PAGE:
Ryan Vogelsong has had a very unpleasant 2013 thus far.
After Ryan Vogelsong struggled mightily in August and September of 2012 (6.38 ERA), a slight regression in 2013 could certainly have been expected.
But nobody saw this coming.
Through 9 starts, Vogelsong is 1-4 with an abysmal 7.19 ERA—worst in baseball among all qualified starting pitchers. He has served up 11 long balls while allowing 44 runs (37 earned) in 46.1 innings.
Opposing hitters are batting .318 against Vogelsong this season, a far cry from his career mark of .265.
Yet, amid talk of having his turn in the rotation skipped, Vogelsong has maintained his unshakable confidence. Via Alex Pavlovic of the San Jose Mercury News, Vogelsong said:
It’s a tough game and sometimes it will beat you down. I’ve been here before and come through the other side and I will again. I came through it after 13 years, I came through it after August of 2011, I came through it after August and September of 2012.
Since the Giants don’t have any major league ready replacements on the roster, Vogelsong’s ability to bounce back will likely be tantamount to the team’s overall success.
Unfortunately for the Giants, the unflappable veteran fractured his pitching hand on Monday night during his strongest performance of the year.
He is expected to miss 6-8 weeks.
The Giants' offense has been resilient this season.
Due mostly to poor starting pitching and sub-par defense, the Giants have been faced with many early deficits.
But thanks to an offense that ranks first in the league in batting average (.274), second in OPS (.740) and third in runs (210), the team has been able to fight back and turn sure losses into stunning victories.
Of the Giants’ 25 wins, 12 have been of the comeback variety. Further, four have come in walk-off fashion.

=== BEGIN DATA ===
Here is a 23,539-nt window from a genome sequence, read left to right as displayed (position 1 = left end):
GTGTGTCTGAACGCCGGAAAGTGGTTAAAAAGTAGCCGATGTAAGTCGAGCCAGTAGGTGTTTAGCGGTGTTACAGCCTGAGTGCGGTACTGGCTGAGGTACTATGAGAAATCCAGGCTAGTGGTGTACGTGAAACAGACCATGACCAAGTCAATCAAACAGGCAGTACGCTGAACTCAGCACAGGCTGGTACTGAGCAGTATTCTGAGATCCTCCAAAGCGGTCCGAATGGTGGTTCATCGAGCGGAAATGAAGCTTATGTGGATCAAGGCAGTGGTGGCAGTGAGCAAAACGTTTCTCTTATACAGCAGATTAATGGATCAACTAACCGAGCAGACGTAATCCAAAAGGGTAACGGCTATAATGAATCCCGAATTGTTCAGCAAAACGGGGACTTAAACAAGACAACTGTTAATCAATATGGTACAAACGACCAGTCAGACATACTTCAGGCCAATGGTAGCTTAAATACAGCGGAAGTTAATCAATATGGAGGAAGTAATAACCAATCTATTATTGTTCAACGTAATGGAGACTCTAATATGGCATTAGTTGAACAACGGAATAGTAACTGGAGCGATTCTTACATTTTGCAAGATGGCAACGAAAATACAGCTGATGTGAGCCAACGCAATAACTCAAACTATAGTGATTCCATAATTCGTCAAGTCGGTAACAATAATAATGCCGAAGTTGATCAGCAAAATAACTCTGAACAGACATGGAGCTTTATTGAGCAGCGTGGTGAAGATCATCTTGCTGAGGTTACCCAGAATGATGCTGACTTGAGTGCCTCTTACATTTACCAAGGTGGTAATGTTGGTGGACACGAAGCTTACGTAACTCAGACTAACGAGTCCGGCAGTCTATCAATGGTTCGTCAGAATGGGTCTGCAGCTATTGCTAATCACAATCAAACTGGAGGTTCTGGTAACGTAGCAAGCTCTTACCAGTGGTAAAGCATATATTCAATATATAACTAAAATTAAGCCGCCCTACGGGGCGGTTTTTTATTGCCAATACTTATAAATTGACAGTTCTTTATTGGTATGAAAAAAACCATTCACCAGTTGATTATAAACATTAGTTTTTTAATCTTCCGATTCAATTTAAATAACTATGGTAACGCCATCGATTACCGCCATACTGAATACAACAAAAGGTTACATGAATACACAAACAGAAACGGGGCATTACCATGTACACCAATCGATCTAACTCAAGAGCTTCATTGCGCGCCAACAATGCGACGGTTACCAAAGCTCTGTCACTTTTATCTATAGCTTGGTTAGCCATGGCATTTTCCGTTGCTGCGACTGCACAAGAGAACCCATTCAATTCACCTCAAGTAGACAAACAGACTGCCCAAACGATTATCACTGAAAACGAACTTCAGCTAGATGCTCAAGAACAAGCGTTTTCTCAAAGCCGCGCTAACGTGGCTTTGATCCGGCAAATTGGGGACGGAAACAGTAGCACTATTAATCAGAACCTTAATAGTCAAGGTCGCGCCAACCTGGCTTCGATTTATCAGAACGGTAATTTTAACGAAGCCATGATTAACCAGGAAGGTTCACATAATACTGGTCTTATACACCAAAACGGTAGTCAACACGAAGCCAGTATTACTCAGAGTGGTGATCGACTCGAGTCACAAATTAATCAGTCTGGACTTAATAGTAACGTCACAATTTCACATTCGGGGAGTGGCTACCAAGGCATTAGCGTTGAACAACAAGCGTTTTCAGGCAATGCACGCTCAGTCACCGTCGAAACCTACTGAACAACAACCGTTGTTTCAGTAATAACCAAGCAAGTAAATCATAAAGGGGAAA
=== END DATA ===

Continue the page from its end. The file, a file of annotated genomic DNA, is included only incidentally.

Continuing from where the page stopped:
On the season, the Giants have come back from deficits of six runs, five runs (twice), four runs, three runs (twice), two runs and one run (five times).
This resiliency is a welcome sight for Giants fans, who have far too often in the past seen anemic offenses fold after falling behind early in ballgames.
Yet the Giants’ offense, as good as it has been, cannot accept all the credit.
Without a stellar bullpen—which has the third-best ERA in the league (2.81)—to keep the team within striking distance in most games, the Giants could easily be looking at a sub-.500 record.
Chad Gaudin has been a big contributor in the Giants' successful bullpen.
In addition to having one of the coolest MLB player profile pictures, Chad Gaudin has been a savior in the Giants’ bullpen.
Giants starters have averaged less than six innings per start, leaving Gaudin—the team’s only true long reliever—to pick up most of the slack.
To Gaudin’s credit, he’s been more than up for the challenge.
Through 25.2 innings, Gaudin’s ERA sits at an impressive 2.10. Further, he’s only allowed one home run while leading all Giants relievers in strikeouts (24).
Opposing batters are hitting a meager .213 against the right-hander, and his 1.17 walks plus hits per inning pitched ratio (WHIP) ranks third on the club.
After Guillermo Mota’s departure, general manager Brian Sabean was left with the unenviable task of filling the club’s vacant long-reliever role.
But Gaudin, a consummate professional who has started 84 games in his 11-year major league career, has made his general manager look very good.